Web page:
Brighton FC staying poker faced despite dip in form

Brighton chairman Tony Bloom
Brighton chairman Tony Bloom playing poker

Staying composed and maintaining a stoic demeanour is crucial when the odds are stacked against you.

This is a lesson Brighton & Hove Albion manager Chris Hughton has had to learn this season. After taking over from Sammy Hyypia in December 2014, Hughton inherited a team in turmoil.

Too many draws and not enough goals left Brighton languishing near the bottom on the Championship. But the club’s chairman, Tony Bloom, had faith in Hughton. That faith appears to have paid off.

Brighton's faith in Chris Houghton appears to have paid off
Brighton’s faith in Chris Houghton appears to have paid off


A surge of results at the end of February has not only lifted the Seagulls clear of the bottom three, but it has also given the manager a burst of confidence heading into the close of the 2014/2015 season. Although the club are far from being title contenders, it seems the faith Bloom had in Hughton could prove to be a solid long-term appointment.

Although he may not have had a record that inspired much confidence from fans of Brighton, Bloom’s experience as a poker player allowed him to see beyond the stats. It allowed him to see the future value a manager such as Hughton could bring to the club.

Bloom breaks out of the boardroom

Having built up a sizeable bank of skills and cash playing in professional poker tournaments across the world, Bloom knows how to spot a positive EV (expected value) proposition at a hundred yards. In fact, while Hughton was settling in at the Falmer Stadium, Bloom was inside Melbourne’s Crown Casino at PokerStars’ 2015 Aussie Millions. In the process, he was proving that his ability to make the right moves wasn’t simply confined to the boardroom.

A strong showing in Event #3 earned the poker-pro-turned-club-owner $26,395 and proved that his time as a chairman hasn’t dampened his ability to tussle with the world’s finest poker players.

While Bloom can’t teach Hughton much about formations, he knows about form thanks to his time at the poker table. In poker, nothing is certain, but if you’re able to assess all the variables and make the right play, regardless of the immediate outcome, then you’ll usually win in the long run. This ethos is something that Bloom has tried to filter through the club.

From his partners in the boardroom to the managers and players in the changing room, Bloom has instilled resolve in the club that’s based on the same mindset he uses on the felt.

Brighton chairman Tony Bloom
Brighton chairman Tony Bloom playing poker


Small changes yield long term benefits

In fact, before he left the club, Hyypia believed that Brighton were doing everything right and were just a few steps from breaking out of a rut. This vision was manifested in a run of draws, during which Brighton’s fortunes could have gone either way. Although Hyypia was unable to focus on the long term and ultimately resigned, Bloom and his board maintained their faith in the team.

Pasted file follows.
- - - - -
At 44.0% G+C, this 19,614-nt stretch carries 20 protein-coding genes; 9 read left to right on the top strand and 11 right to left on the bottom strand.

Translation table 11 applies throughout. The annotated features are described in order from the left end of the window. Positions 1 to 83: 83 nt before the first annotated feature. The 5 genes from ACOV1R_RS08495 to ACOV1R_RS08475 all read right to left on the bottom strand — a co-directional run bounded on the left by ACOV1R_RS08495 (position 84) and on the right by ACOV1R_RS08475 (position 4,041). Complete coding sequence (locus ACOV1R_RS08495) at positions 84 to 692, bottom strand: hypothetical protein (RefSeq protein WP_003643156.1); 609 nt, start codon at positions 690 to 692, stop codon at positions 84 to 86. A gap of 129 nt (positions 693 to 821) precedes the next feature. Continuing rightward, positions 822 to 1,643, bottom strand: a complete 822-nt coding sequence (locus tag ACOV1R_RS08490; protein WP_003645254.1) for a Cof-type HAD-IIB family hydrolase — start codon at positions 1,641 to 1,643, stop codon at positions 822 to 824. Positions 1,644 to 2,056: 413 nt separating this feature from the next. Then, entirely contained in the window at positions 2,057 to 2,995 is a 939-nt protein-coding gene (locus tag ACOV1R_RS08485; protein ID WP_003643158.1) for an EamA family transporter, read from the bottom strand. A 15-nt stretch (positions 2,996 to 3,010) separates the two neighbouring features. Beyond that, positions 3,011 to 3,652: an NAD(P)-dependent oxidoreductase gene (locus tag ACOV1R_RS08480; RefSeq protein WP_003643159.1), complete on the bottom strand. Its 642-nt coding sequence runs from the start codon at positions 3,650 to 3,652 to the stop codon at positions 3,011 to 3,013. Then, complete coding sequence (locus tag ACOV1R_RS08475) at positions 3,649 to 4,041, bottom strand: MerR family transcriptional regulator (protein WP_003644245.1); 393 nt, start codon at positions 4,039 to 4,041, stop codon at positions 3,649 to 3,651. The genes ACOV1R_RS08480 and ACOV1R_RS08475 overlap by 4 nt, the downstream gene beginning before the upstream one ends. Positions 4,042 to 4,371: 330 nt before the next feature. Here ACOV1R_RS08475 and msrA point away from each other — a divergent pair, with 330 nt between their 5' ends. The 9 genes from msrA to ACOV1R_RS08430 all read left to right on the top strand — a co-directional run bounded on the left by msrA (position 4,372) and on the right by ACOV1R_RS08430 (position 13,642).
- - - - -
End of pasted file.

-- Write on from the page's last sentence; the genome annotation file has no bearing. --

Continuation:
This is the main reason Bloom enlisted the services of Hughton. Knowing that he wouldn’t enter the set-up and demand a slew of radical changes, Bloom was comfortable handing over the reins to the former Norwich City manager.

For all intents and purposes, Hughton was a safe option and someone who wasn’t a gamble. But what else could the new manager learn about football tactics from a professional poker player?

Although there might not seem like a direct correlation between the two sports a number of footballers and managers have gone on to have success in poker. The transference of skills from the pitch to the felt is actually more connected than many realise. Aside from being able to stay composed and look beyond the short term, football managers and poker players need to know how to adapt. Poker players can be classed in different ways (according to their playing styles) and to succeed against each, a canny pro must adjust their play.

Similarly, skilled managers must switch up their tactics and shift players around depending on whether a team is attack-minded or defensive.

Applying the right strategy

This is something Hyypia was criticised for during his time at Brighton. Playing Sam Baldock as a floating front man was seen as a tactical mistake by supporters. The player himself has since admitted that it was “strange” playing in an unfamiliar role.

Fortunately, Hughton quickly noticed this strategic error and moved Baldock into a more central position. That appears to have paid dividends. Thanks to Hughton taking a more pragmatic approach to the formation of his team, Baldock has thrived since the start of February and recently put in a strong performance against Leeds.

However, there is much work that needs to be done if the club are to thrive next season. The signing of Emmanuel Ledesma from Middlesbrough was the first significant move by the new manager. But more changes are necessary if Hughton wants to challenge the top contenders next season. Indeed, a poker face may have got Brighton through a rough patch this season, but they’ll need to bring in some fresh blood before the start of next season if Hughton is to repay Bloom’s gamble.




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